If you aren't able to negotiate prices you should try to negotiate a rebate program. "For X amount of dollars you spend, you will get a percentage back to lower the overall cost with rebate programs," says Ms. Gaglierdi. "We'd rather have the lower cost upfront, but if that isn't doable it's worth your time and effort to get the rebate."
4. Negotiate beneficial service agreements. One of the major expenses that often goes unknown and unseen at ASCs are service agreements and Preventative Maintenance contracts. These agreements are really critical to the center's profitability and there is typically of room for negotiation, so don't take the first price companies quote.
"The first number should be thrown out," says Ms. Gagliardi. "I review just about every service contract in conjunction with our ASCs when we have new capital orders and I factor in a 15 percent discount on the first proposal."
In some cases there are companies that offer one-stop shopping for service agreements and if you can negotiate with a third party to service all of your service agreements you can realize up to a 30 percent discount." The third party company will send a single representative who can help service all equipment; this can instantly drive down cost.
"For anything from the C-arm to the video equipment there will be one specialist instead of 10 different people coming in and repairing at different levels," says Ms. Gagliardi. "We also keep a service log of when PMs are due, and at least 90 days prior to the end of the agreement we evaluate the agreement and re-negotiate. Not every agreement ends on the same day so keeping an updated log and negotiating continually on those agreements is key."
5. Negotiate freight savings. Surgery center administrators are beginning to find ways to save on freight costs. In some cases, administrators can negotiate with a company such as OptiFreight, which has a set price with companies like UPS and FedEx which will save up to 65 percent off inbound and outbound shipping .cost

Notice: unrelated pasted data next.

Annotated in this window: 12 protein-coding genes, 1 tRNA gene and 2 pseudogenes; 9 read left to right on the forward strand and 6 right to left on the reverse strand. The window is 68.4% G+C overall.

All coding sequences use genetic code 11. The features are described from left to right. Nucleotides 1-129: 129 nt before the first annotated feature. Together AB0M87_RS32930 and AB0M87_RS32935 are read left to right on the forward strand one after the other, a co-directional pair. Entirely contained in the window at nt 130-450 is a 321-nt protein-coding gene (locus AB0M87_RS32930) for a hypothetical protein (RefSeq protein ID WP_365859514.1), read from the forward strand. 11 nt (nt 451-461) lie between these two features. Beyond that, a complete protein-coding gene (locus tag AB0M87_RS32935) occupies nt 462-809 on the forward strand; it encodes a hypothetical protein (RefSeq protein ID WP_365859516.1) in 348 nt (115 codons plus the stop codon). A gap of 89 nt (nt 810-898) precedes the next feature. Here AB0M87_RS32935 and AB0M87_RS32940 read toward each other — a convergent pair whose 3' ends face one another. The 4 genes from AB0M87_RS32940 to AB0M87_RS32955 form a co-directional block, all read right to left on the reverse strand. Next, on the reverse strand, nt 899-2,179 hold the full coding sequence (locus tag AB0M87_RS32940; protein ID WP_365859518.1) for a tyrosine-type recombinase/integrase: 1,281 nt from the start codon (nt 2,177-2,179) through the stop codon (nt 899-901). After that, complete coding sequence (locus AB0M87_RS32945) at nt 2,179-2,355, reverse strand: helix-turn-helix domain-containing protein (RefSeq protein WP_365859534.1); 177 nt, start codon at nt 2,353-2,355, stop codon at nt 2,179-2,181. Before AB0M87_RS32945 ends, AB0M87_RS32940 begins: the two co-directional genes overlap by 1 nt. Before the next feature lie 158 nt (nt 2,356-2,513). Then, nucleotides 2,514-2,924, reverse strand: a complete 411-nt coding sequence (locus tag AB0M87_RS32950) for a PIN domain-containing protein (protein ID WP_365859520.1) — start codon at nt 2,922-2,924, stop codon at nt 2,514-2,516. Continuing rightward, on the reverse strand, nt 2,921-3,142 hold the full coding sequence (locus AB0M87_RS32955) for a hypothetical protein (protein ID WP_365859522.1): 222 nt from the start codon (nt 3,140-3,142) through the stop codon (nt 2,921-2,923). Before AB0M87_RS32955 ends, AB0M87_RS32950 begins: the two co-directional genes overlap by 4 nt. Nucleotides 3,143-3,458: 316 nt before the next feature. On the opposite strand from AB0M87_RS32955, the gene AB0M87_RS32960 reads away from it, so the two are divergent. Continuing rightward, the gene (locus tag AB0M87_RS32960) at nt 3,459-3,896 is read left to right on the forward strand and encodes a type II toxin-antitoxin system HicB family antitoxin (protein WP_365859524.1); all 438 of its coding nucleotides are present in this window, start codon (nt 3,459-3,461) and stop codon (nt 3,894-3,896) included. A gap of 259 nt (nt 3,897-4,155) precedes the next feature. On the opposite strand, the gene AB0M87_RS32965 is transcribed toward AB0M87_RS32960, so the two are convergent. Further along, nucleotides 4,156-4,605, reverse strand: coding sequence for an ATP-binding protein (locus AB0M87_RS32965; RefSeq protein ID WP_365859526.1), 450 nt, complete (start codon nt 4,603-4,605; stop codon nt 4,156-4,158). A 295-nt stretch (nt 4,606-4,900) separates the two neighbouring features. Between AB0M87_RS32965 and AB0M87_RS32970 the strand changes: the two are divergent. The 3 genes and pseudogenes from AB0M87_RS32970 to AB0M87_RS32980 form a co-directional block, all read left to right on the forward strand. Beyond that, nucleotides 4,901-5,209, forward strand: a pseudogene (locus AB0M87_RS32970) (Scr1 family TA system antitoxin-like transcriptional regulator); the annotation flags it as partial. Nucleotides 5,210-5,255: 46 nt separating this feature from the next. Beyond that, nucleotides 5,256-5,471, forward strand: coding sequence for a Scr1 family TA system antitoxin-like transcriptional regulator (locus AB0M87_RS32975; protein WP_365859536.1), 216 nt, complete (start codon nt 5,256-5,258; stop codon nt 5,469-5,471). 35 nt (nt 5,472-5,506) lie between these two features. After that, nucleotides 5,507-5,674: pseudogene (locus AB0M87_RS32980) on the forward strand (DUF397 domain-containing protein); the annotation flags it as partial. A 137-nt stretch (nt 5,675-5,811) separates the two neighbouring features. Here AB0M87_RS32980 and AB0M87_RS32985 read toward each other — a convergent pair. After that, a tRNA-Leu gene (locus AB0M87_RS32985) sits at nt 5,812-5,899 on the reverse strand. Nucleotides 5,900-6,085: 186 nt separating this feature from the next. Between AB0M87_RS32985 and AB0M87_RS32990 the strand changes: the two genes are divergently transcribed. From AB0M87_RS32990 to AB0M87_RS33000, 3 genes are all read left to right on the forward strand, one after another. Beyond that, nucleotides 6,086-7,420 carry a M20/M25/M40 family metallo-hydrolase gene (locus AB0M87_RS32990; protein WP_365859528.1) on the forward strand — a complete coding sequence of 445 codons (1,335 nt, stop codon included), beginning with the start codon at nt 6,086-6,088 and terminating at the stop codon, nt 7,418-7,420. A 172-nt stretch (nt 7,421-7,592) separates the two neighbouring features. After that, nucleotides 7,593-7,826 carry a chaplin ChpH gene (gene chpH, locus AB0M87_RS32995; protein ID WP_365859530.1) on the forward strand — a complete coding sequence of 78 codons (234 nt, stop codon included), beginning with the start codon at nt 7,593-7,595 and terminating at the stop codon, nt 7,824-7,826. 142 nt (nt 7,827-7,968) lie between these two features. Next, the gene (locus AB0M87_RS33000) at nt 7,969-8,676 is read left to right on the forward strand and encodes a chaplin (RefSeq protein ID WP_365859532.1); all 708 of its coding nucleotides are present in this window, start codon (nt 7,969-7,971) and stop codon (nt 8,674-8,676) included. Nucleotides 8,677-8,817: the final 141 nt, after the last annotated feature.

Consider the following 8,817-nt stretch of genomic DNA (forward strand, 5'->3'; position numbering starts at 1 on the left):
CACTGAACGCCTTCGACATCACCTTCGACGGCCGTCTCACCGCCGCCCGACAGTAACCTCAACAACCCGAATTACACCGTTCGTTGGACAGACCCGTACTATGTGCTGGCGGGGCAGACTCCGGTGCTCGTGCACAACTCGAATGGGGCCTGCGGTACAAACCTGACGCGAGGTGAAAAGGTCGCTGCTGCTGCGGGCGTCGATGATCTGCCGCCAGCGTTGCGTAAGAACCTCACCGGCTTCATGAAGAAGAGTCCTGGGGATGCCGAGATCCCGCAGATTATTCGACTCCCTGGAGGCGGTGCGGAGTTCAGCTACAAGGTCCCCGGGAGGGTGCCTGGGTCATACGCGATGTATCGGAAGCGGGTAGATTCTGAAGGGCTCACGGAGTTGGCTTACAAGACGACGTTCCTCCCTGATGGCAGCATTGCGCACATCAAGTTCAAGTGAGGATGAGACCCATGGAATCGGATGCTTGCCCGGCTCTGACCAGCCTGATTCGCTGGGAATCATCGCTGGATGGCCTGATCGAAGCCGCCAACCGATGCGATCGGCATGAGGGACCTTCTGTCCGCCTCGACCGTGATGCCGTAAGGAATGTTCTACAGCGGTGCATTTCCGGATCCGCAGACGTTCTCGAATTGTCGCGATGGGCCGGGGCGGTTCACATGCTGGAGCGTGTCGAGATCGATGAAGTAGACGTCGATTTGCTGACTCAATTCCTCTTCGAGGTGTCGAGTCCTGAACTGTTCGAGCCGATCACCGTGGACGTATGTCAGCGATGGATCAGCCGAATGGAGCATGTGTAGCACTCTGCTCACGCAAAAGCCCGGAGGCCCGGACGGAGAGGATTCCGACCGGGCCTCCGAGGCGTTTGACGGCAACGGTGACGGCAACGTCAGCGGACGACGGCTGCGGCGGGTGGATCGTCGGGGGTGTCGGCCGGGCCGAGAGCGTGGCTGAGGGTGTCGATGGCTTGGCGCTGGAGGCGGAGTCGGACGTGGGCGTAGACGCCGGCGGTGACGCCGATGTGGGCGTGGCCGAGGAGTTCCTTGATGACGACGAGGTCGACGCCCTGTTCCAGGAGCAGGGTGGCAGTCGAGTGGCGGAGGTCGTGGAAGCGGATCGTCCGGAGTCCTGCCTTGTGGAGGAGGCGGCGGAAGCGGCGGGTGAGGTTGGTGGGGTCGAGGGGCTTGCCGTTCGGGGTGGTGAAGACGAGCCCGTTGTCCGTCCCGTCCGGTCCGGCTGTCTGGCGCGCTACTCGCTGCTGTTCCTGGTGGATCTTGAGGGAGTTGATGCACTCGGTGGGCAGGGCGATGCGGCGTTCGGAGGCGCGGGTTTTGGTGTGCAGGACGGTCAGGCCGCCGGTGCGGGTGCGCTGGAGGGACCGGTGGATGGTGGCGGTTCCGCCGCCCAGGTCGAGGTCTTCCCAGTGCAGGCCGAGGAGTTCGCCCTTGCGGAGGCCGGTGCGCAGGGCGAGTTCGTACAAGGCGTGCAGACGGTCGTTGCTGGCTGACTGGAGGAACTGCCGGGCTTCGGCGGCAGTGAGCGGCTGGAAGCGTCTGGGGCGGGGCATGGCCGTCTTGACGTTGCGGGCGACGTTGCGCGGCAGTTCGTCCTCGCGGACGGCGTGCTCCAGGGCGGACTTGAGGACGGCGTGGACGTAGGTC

"It requires about five hours of work on the back end from the surgery center to set up the system, but once this program is set up, the process manages itself," says Ms. Gagliardi.
These services have been around for awhile, but have only gained traction over the past few years. "The company provides online access and savings tracking with very intuitive systems," she says. "You can continually monitor what you save and evaluate those savings on a monthly basis."
6. Purchase less expensive commoditized implants from small companies. There are some implants and materials that are truly commodities and ASCs can purchase quality products at a reduced cost from wholesale suppliers. These companies are able to offer a cost savings because they don't place device representatives in the operating room during cases.
"The newest emerging trend, which I think will be gaining market share over the next two years, with smaller companies that have obtained FDA approval on items such as plates, screws and K-wires," says Ms. Gagliardi. "We will be able to realize significant savings once we can work with our physicians and get them comfortable with a product that doesn't have a big name behind it. Regent is in the process of trialing these products. They key is engaging clinical staff, administration and surgeons." t
For simple cases, surgeons can train clinical staff to assist them without device company representatives, which eliminates the cost of commission. However, make sure patient safety and quality aren't compromised with these devices.
"If we can prove this is acceptable clinically for patient safety, we can use common products from these one-off companies," says Ms Gagliardi. "I see that coming in the future, specifically for those centers that are fiscally minded and want to attack costs at the ASC at every level. Purchasing from one-off products can realize a 30 to 50 percent savings on implants and high cost disposables."